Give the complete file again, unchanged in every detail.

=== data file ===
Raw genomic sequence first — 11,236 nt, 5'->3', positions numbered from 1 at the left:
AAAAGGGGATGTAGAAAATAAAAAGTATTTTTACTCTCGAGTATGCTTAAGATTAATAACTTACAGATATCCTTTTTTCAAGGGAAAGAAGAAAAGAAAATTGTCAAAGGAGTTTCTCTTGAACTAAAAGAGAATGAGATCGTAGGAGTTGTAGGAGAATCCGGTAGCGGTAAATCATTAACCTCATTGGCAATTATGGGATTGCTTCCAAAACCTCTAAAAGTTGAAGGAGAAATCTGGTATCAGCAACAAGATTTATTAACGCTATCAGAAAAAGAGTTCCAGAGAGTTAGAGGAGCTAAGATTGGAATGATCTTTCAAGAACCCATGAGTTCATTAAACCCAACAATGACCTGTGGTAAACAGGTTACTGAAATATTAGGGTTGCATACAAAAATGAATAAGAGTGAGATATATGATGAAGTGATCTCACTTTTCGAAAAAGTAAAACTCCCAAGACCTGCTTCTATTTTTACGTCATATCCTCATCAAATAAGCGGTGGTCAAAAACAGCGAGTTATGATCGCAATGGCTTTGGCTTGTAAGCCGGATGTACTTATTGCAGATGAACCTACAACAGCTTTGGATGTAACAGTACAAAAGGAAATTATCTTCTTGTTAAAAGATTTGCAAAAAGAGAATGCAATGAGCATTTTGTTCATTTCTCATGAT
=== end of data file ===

Raw genomic sequence first — 11,236 nt, 5'->3', positions numbered from 1 at the left:
AAAAGGGGATGTAGAAAATAAAAAGTATTTTTACTCTCGAGTATGCTTAAGATTAATAACTTACAGATATCCTTTTTTCAAGGGAAAGAAGAAAAGAAAATTGTCAAAGGAGTTTCTCTTGAACTAAAAGAGAATGAGATCGTAGGAGTTGTAGGAGAATCCGGTAGCGGTAAATCATTAACCTCATTGGCAATTATGGGATTGCTTCCAAAACCTCTAAAAGTTGAAGGAGAAATCTGGTATCAGCAACAAGATTTATTAACGCTATCAGAAAAAGAGTTCCAGAGAGTTAGAGGAGCTAAGATTGGAATGATCTTTCAAGAACCCATGAGTTCATTAAACCCAACAATGACCTGTGGTAAACAGGTTACTGAAATATTAGGGTTGCATACAAAAATGAATAAGAGTGAGATATATGATGAAGTGATCTCACTTTTCGAAAAAGTAAAACTCCCAAGACCTGCTTCTATTTTTACGTCATATCCTCATCAAATAAGCGGTGGTCAAAAACAGCGAGTTATGATCGCAATGGCTTTGGCTTGTAAGCCGGATGTACTTATTGCAGATGAACCTACAACAGCTTTGGATGTAACAGTACAAAAGGAAATTATCTTCTTGTTAAAAGATTTGCAAAAAGAGAATGCAATGAGCATTTTGTTCATTTCTCATGAT